IN THE UNITED STATES DISTRICT COURT FOR THE WESTERN DISTRICT OF PENNSYLVANIA
July 13, 2007
DONTE ROYES WILLIAMS, PLAINTIFF,
KUSNAIR'S BAR AND TAVERN, ET AL., DEFENDANTS.
The opinion of the court was delivered by: Magistrate Judge Caiazza
FINDINGS OF FACT AND CONCLUSIONS OF LAW
Having conducted a bench trial in the above-captioned case, the court now enters these findings of fact and conclusions of law. In its resolution, the court will utilize the narrative voice, rather than numbered findings and conclusions. Where any doubt may arise, the undersigned will specify whether the determination is made by the court sitting as finder of fact or as a matter of law.
The arduous factual background in this case is intimately familiar to the parties and the court therefore will restrict its discussions to those facts most germane to its conclusions.
I. Factual Background
Having found himself homeless, Donte Williams ("Williams" or "the Plaintiff") sought assistance from the Fayette County Community Action Agency ("the FCCAA"). He was assigned a caseworker, Jan Brogdan ("Brogdan"), and given a list of landlords who had leased to FCCAA participants in the past. On this list was Kusnair's Bar and Tavern ("the Bar"), owned by Randall Kusnair ("Kusnair" or "the Defendant").
Williams, along with Brogdan, contacted Kusnair concerning the availability of one of the six rental rooms situated above the Bar. Kusnair agreed to rent a room to Williams and the Plaintiff received his key on July 2, 2001. This same day, Williams and Kusnair entered into an oral lease agreement, independent from the FCCAA arrangement, whereby monthly rent was set at $150. Williams paid Kusnair $125 of July's rent and received a receipt.*fn1
Three days later, on July 5, 2001, Kusnair met with Brogdan to complete paperwork required by the FCCAA. At that time, Kusnair signed a rental verification form ("the FCCAA agreement") requiring a monthly rental payment of $150 and a $150 security deposit. See Pl.'s Trial Ex. 1. He also agreed not to evict Williams until at least thirty days after the FCCAA had issued its check. See id.
Soon thereafter, the relationship between Kusnair and Williams began to deteriorate. Kusnair received daily complaints from four other tenants concerning excessive noise levels, partying, and Williams' aggressive behavior. Kusnair attempted to address these complaints, but Williams ignored him. Kusnair then informed Williams that if his conduct continued unabated he would be evicted.
Unfortunately, nothing changed. Most disturbingly, Williams regularly made threats of bodily harm and even directed death threats towards Kusnair and the other tenants. On July 14, 2001 Kusnair approached Williams as he was returning to his room with a case of beer. He inquired about the balance of July's rent, and Williams disregarded him.
The situation worsened on July 25, 2001, when the Plaintiff became upset because his soap was missing from the community bathroom. A confrontation between the Plaintiff and Kusnair ensued and the incident spilled out into the street, requiring police involvement. No charges were filed against either party.
Following these instances and motivated by the litany of tenant complaints, Kusnair terminated Williams' lease on August 3, 2001. Weeks later, the FCCAA issued a $300 check to cover the Plaintiff's security deposit and one month's rent. See Pl. Trial Ex. 3. Despite Williams' eviction, Kusnair cashed the check.*fn2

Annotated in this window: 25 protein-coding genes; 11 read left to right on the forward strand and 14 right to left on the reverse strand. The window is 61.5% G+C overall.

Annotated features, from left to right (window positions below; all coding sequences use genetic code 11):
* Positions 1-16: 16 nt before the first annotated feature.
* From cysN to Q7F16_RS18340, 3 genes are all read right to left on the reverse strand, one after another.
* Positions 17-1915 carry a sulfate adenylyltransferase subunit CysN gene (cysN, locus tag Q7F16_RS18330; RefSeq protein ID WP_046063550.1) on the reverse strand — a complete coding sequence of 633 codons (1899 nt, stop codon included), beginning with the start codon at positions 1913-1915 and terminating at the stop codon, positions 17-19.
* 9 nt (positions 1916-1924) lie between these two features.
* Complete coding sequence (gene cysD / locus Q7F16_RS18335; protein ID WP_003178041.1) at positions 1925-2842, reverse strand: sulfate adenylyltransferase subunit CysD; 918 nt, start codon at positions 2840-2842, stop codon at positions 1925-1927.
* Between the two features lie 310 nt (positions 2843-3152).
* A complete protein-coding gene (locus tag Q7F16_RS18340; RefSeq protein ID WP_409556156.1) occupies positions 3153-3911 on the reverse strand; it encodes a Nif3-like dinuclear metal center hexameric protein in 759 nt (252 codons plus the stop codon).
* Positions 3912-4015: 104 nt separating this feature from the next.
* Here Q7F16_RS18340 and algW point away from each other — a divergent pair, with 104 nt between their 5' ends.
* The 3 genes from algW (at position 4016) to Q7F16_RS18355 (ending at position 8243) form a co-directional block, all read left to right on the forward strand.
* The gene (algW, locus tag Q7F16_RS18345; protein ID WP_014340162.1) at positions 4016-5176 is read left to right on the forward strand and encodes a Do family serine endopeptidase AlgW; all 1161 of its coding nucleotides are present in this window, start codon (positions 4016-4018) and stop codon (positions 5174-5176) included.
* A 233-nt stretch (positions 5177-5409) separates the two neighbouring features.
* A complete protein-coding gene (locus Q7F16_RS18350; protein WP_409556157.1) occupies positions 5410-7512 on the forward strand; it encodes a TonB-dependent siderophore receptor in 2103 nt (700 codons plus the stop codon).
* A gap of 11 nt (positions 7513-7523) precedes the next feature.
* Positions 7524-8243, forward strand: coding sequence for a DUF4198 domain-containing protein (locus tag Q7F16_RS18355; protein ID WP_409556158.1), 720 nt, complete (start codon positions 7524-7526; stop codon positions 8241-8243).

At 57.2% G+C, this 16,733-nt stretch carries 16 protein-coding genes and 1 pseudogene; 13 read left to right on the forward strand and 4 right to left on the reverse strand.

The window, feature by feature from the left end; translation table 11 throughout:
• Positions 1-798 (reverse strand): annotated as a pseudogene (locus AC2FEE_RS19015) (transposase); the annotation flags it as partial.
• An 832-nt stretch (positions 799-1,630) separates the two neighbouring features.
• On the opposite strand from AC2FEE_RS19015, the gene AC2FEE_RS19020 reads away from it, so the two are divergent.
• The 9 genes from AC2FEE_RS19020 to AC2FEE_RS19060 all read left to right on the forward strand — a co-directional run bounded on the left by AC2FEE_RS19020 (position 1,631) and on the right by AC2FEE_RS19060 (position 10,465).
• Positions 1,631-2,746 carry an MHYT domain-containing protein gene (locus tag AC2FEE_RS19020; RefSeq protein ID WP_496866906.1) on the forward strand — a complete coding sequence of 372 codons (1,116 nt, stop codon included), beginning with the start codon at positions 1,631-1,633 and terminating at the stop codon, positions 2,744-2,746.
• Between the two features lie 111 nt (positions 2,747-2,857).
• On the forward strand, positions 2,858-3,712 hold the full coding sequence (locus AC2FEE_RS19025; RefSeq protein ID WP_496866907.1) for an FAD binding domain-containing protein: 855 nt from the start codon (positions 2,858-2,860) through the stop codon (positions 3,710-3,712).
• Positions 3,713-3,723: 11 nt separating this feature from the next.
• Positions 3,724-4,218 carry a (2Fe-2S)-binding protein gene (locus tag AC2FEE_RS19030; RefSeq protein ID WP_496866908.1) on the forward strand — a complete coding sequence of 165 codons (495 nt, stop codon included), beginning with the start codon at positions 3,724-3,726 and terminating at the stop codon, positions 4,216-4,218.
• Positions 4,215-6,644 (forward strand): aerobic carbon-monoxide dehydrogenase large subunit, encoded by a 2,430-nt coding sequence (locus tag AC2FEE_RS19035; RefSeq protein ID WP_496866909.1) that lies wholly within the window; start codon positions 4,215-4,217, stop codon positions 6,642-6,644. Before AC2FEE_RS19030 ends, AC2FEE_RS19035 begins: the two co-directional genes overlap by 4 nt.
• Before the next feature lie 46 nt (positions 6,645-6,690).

II. Williams' Contract Claim and the Landlord-Tenant Act*fn3
Because there is sparse state precedent, this court must predict how the Pennsylvania Supreme Court would rule if presented with this factual pattern. See Hughes v. Long, 242 F.3d 121, 128 (3d Cir. 2001). In making such a prediction, a federal court ordinarily must look to cases from the state's highest court. Id. However, when the highest court has been silent on the issue, a federal court applying Pennsylvania state law must examine four areas of law: (1) what the Pennsylvania Supreme Court has said in related areas; (2) the decisional law of the Pennsylvania intermediate courts; (3) federal appeals and district court cases interpreting Pennsylvania law; and (4) decisions from other jurisdictions that have discussed the issues before the court. Id.
This court has found a dearth of Pennsylvania law addressing the circumstances under which a landlord may evict a tenant who poses an imminent and immediate threat to others. Pennsylvania case law, both state and federal, is silent on this issue and the Landlord-Tenant Act does not address grounds for eviction.*fn4
Thus, this court will look to other jurisdictions. See id.
This court has found three jurisdictions that permit a landlord to evict a tenant under circumstances similar to those present here. Connecticut allows for the immediate eviction of tenants posing a "serious nuisance." Conn. Gen. Stat. § 47a-15. "Serious nuisance" includes threats of bodily harm made by a tenant with the present ability to inflict such harm. Id. Likewise, both Arizona and Missouri allow for the eviction of tenants whose conduct materially affects the health and safety of other tenants. Ariz. Rev. Stat. Ann. § 33-1368; Mo. Ann. Stat. § 441.740.
Here, the fact-finder concludes by a preponderance of the evidence that the Defendant evicted Williams with good cause because he continually directed threats of violence and death to Kusnair and the other tenants. Common sense dictates, and other jurisdictions have held, that landlords are permitted to evict disruptive tenants whose conduct threatens the safety of other occupants. In light of what other jurisdictions have recognized, the undersigned determines that the Pennsylvania Supreme Court would reach the same conclusion.